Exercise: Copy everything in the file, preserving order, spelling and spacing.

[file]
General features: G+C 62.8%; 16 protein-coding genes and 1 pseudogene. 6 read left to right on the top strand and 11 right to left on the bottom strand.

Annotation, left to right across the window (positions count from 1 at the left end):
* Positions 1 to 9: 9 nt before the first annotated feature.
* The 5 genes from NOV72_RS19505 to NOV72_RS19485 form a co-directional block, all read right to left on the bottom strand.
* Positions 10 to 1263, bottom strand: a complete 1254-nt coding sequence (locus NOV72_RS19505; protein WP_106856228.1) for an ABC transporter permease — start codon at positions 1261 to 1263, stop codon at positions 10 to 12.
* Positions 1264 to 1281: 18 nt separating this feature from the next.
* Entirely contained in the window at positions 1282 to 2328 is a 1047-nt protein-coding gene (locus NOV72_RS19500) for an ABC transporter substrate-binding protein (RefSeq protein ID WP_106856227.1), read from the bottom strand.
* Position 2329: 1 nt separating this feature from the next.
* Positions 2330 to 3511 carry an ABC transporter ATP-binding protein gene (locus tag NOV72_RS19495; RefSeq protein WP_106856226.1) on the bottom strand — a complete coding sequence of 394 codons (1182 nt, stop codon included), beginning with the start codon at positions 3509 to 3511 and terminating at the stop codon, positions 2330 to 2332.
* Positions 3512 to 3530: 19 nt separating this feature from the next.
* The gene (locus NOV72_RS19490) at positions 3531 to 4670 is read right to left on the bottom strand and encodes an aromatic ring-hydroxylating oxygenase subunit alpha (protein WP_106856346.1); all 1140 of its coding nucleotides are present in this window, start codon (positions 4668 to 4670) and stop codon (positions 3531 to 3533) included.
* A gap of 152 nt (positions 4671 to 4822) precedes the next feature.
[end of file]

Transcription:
General features: G+C 62.8%; 16 protein-coding genes and 1 pseudogene. 6 read left to right on the top strand and 11 right to left on the bottom strand.

Annotation, left to right across the window (positions count from 1 at the left end):
* Positions 1 to 9: 9 nt before the first annotated feature.
* The 5 genes from NOV72_RS19505 to NOV72_RS19485 form a co-directional block, all read right to left on the bottom strand.
* Positions 10 to 1263, bottom strand: a complete 1254-nt coding sequence (locus NOV72_RS19505; protein WP_106856228.1) for an ABC transporter permease — start codon at positions 1261 to 1263, stop codon at positions 10 to 12.
* Positions 1264 to 1281: 18 nt separating this feature from the next.
* Entirely contained in the window at positions 1282 to 2328 is a 1047-nt protein-coding gene (locus NOV72_RS19500) for an ABC transporter substrate-binding protein (RefSeq protein ID WP_106856227.1), read from the bottom strand.
* Position 2329: 1 nt separating this feature from the next.
* Positions 2330 to 3511 carry an ABC transporter ATP-binding protein gene (locus tag NOV72_RS19495; RefSeq protein WP_106856226.1) on the bottom strand — a complete coding sequence of 394 codons (1182 nt, stop codon included), beginning with the start codon at positions 3509 to 3511 and terminating at the stop codon, positions 2330 to 2332.
* Positions 3512 to 3530: 19 nt separating this feature from the next.
* The gene (locus NOV72_RS19490) at positions 3531 to 4670 is read right to left on the bottom strand and encodes an aromatic ring-hydroxylating oxygenase subunit alpha (protein WP_106856346.1); all 1140 of its coding nucleotides are present in this window, start codon (positions 4668 to 4670) and stop codon (positions 3531 to 3533) included.
* A gap of 152 nt (positions 4671 to 4822) precedes the next feature.